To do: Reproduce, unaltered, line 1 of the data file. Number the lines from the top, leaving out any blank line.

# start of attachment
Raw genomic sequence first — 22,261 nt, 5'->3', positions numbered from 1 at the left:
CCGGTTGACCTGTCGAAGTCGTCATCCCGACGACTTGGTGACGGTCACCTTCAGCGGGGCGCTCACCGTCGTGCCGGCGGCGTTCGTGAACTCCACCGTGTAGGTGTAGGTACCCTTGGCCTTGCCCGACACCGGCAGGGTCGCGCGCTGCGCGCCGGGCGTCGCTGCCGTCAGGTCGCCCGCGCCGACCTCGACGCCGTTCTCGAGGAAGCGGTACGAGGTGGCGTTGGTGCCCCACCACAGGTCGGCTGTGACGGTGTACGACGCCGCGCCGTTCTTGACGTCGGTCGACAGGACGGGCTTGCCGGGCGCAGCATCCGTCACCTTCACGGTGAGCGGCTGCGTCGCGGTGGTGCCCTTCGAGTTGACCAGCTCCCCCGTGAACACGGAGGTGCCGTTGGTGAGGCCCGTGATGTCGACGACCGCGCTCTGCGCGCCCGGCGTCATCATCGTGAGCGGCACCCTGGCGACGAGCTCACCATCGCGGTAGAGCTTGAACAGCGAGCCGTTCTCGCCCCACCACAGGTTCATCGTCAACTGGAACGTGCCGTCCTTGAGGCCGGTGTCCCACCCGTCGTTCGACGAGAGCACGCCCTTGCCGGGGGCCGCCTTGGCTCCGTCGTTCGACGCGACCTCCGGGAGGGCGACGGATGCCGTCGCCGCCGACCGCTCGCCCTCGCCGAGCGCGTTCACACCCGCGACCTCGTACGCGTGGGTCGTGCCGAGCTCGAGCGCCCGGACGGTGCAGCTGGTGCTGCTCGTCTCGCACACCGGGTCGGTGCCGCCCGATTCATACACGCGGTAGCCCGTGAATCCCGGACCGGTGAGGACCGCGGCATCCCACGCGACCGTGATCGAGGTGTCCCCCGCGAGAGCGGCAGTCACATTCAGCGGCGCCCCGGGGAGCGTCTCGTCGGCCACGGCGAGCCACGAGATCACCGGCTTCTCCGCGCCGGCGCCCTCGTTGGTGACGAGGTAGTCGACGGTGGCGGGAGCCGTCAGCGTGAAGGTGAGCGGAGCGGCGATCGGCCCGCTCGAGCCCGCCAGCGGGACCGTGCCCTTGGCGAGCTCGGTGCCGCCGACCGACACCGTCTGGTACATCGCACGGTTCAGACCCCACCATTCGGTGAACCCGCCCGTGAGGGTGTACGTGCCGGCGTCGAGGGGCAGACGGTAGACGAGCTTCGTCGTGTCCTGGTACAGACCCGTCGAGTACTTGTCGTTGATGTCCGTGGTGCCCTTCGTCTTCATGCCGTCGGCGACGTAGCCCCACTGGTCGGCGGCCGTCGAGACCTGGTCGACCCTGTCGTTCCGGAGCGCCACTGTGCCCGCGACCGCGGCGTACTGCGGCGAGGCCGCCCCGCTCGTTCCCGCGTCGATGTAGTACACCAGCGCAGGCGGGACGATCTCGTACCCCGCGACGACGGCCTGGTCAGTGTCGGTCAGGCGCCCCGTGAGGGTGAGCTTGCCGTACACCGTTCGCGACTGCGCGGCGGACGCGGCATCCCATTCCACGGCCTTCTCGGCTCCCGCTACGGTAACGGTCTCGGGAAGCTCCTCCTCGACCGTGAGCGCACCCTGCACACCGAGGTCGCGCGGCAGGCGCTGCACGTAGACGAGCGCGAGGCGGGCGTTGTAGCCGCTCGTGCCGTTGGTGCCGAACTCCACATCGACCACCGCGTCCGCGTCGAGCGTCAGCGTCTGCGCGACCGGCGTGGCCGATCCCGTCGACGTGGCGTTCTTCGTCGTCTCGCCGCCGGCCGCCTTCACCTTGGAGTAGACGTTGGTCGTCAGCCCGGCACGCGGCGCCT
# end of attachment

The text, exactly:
Raw genomic sequence first — 22,261 nt, 5'->3', positions numbered from 1 at the left: